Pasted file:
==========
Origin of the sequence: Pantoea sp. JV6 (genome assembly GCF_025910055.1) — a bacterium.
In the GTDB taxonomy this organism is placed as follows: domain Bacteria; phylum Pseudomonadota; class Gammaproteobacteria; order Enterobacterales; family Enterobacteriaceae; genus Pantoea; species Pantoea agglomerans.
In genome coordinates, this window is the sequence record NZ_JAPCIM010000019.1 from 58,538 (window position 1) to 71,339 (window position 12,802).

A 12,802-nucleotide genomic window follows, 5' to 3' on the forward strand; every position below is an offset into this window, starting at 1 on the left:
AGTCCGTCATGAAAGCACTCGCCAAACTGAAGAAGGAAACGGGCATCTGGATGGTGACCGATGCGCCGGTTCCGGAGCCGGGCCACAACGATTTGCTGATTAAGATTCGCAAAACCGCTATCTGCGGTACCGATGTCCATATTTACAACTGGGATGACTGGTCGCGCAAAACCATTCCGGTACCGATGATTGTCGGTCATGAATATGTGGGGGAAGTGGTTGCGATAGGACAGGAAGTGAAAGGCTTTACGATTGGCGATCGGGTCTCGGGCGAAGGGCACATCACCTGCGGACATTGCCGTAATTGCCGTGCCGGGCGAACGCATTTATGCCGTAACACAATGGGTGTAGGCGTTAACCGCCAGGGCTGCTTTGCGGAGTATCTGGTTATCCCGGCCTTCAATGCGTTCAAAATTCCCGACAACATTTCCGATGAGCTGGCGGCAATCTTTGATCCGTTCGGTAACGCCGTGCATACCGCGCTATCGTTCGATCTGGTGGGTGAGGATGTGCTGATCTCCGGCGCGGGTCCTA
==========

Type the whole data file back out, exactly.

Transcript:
Origin of the sequence: Pantoea sp. JV6 (genome assembly GCF_025910055.1) — a bacterium.
In the GTDB taxonomy this organism is placed as follows: domain Bacteria; phylum Pseudomonadota; class Gammaproteobacteria; order Enterobacterales; family Enterobacteriaceae; genus Pantoea; species Pantoea agglomerans.
In genome coordinates, this window is the sequence record NZ_JAPCIM010000019.1 from 58,538 (window position 1) to 71,339 (window position 12,802).

A 12,802-nucleotide genomic window follows, 5' to 3' on the forward strand; every position below is an offset into this window, starting at 1 on the left:
AGTCCGTCATGAAAGCACTCGCCAAACTGAAGAAGGAAACGGGCATCTGGATGGTGACCGATGCGCCGGTTCCGGAGCCGGGCCACAACGATTTGCTGATTAAGATTCGCAAAACCGCTATCTGCGGTACCGATGTCCATATTTACAACTGGGATGACTGGTCGCGCAAAACCATTCCGGTACCGATGATTGTCGGTCATGAATATGTGGGGGAAGTGGTTGCGATAGGACAGGAAGTGAAAGGCTTTACGATTGGCGATCGGGTCTCGGGCGAAGGGCACATCACCTGCGGACATTGCCGTAATTGCCGTGCCGGGCGAACGCATTTATGCCGTAACACAATGGGTGTAGGCGTTAACCGCCAGGGCTGCTTTGCGGAGTATCTGGTTATCCCGGCCTTCAATGCGTTCAAAATTCCCGACAACATTTCCGATGAGCTGGCGGCAATCTTTGATCCGTTCGGTAACGCCGTGCATACCGCGCTATCGTTCGATCTGGTGGGTGAGGATGTGCTGATCTCCGGCGCGGGTCCTA